Part of what makes Italian food and drink so compelling is the language. Cannoli. Bolognese. Cappuccino. They're beautiful words that roll off the tongue in a most mellifluous manner. German food may be tasty, but you've still got to say "Pfannkuchen" or "grunkohl".
Something we've always liked about Aranciata and Limonata, the two most well-known sodas from San Pellegrino—besides those names—are how they're not all that sugary. The thing about real citrus is that it balances sweet and tart, but you'd never know that from drinking the average lemon-lime soda. The Pellegrino sodas actually reflect the flavors of the fruits they come from. A pretty novel idea in soda-land. (Plus, we can imagine Jerry Seinfeld saying, "People like to say 'ar-an-CHA-TA'.")
The grapefruit-flavored Pompelmo was Carey's favorite. (Why aren't there more grapefruit sodas in general?) Grapefruit's bitterness is part of its appeal, but this soda actually isn't as bitter as even the limonata; it reminds us of a perfectly ripe grapefruit, without that acerbic bite, totally refreshing. We're already imagining this as a great mixer—just vodka, if you're looking for a brunch drink a little more interesting than a mimosa. But maybe a smooth tequila, with a touch of jalapeño? The possibilities seem endless.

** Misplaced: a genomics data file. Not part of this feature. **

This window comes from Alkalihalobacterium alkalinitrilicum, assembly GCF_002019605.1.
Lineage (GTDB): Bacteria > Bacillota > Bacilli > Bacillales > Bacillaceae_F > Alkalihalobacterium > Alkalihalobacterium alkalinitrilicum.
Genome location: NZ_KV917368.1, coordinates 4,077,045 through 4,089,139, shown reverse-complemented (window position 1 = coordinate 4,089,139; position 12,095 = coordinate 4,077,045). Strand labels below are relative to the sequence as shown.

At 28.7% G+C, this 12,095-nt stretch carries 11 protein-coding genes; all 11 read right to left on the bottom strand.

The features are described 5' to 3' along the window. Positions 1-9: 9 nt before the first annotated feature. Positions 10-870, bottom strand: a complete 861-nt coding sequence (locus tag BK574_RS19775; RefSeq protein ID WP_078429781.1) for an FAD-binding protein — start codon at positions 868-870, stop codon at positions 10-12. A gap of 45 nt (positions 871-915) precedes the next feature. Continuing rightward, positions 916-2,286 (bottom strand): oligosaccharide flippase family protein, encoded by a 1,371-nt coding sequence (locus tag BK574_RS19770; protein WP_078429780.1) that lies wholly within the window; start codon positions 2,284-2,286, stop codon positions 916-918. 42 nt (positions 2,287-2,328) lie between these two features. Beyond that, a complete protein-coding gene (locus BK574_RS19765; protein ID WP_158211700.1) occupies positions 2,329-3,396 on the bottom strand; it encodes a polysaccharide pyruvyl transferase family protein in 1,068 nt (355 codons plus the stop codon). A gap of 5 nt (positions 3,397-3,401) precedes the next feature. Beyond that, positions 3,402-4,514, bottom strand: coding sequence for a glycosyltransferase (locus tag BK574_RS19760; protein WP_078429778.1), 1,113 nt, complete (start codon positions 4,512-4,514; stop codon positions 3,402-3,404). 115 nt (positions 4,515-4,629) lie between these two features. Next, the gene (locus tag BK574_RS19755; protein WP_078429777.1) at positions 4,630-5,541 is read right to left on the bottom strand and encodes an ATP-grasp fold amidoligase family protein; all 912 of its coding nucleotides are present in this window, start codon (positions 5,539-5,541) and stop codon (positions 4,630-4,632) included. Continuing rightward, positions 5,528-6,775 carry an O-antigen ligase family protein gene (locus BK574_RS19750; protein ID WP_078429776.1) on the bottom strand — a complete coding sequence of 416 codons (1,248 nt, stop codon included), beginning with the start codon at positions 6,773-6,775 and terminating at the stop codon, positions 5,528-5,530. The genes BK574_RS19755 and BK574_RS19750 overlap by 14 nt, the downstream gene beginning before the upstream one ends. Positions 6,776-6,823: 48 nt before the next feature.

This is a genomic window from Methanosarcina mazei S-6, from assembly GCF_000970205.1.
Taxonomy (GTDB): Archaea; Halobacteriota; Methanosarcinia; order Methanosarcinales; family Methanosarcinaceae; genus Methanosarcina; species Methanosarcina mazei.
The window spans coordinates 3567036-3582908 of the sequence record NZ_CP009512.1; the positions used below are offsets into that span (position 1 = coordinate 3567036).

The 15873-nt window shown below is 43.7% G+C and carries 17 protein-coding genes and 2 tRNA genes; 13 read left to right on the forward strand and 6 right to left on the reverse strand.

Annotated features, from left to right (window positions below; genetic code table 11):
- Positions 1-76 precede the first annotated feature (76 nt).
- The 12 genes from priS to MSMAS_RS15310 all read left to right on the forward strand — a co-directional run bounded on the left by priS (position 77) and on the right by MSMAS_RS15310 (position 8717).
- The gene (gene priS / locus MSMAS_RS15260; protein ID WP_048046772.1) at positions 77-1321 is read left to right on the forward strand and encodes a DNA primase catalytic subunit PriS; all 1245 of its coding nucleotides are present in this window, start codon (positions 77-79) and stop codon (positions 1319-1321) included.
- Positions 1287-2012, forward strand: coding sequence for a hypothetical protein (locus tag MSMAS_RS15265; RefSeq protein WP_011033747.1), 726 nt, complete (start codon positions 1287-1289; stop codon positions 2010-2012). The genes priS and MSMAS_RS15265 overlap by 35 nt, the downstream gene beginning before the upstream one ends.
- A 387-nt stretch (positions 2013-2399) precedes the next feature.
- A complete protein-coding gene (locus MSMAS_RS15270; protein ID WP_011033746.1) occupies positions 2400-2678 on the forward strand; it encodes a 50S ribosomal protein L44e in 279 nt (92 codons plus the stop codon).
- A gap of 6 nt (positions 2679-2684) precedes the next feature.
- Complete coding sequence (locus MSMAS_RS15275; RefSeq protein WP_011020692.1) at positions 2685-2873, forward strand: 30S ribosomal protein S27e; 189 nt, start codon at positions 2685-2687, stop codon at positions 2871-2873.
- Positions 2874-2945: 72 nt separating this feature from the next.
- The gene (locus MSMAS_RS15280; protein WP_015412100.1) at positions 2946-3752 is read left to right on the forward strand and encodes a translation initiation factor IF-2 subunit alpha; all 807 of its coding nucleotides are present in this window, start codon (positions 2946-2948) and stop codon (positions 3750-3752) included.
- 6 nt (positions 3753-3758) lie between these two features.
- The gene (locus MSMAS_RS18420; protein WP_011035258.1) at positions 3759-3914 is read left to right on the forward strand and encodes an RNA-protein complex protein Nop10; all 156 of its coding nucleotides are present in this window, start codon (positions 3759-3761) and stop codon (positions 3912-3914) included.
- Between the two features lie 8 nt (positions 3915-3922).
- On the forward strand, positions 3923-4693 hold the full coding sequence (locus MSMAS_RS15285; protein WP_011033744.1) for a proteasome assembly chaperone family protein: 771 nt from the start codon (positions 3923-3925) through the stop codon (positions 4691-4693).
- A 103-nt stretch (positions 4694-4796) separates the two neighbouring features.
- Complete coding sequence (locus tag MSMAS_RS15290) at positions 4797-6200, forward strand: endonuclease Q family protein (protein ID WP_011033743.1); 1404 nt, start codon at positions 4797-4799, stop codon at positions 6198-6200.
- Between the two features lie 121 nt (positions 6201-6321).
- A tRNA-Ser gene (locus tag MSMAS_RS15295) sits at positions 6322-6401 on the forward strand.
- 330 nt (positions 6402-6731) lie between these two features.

Aranciata Rossa struck as as slightly more of an American-style soda—sweeter, with a fuller body—when compared to the crisp, slightly bitter Pompelmo. Is the flavor really discernible as blood orange? Only in that it's a little less tart and more intensely flavored than their standard Aranciata. But it's refreshing in a way we'd describe as juicy, mouthwatering and easy to drink. American kids will prefer this one over the Pompelmo—and maybe even over the Aranciata and Limonata, too.
But good luck getting the kids to ask for an ar-an-CHAH-tah ROSS-ah.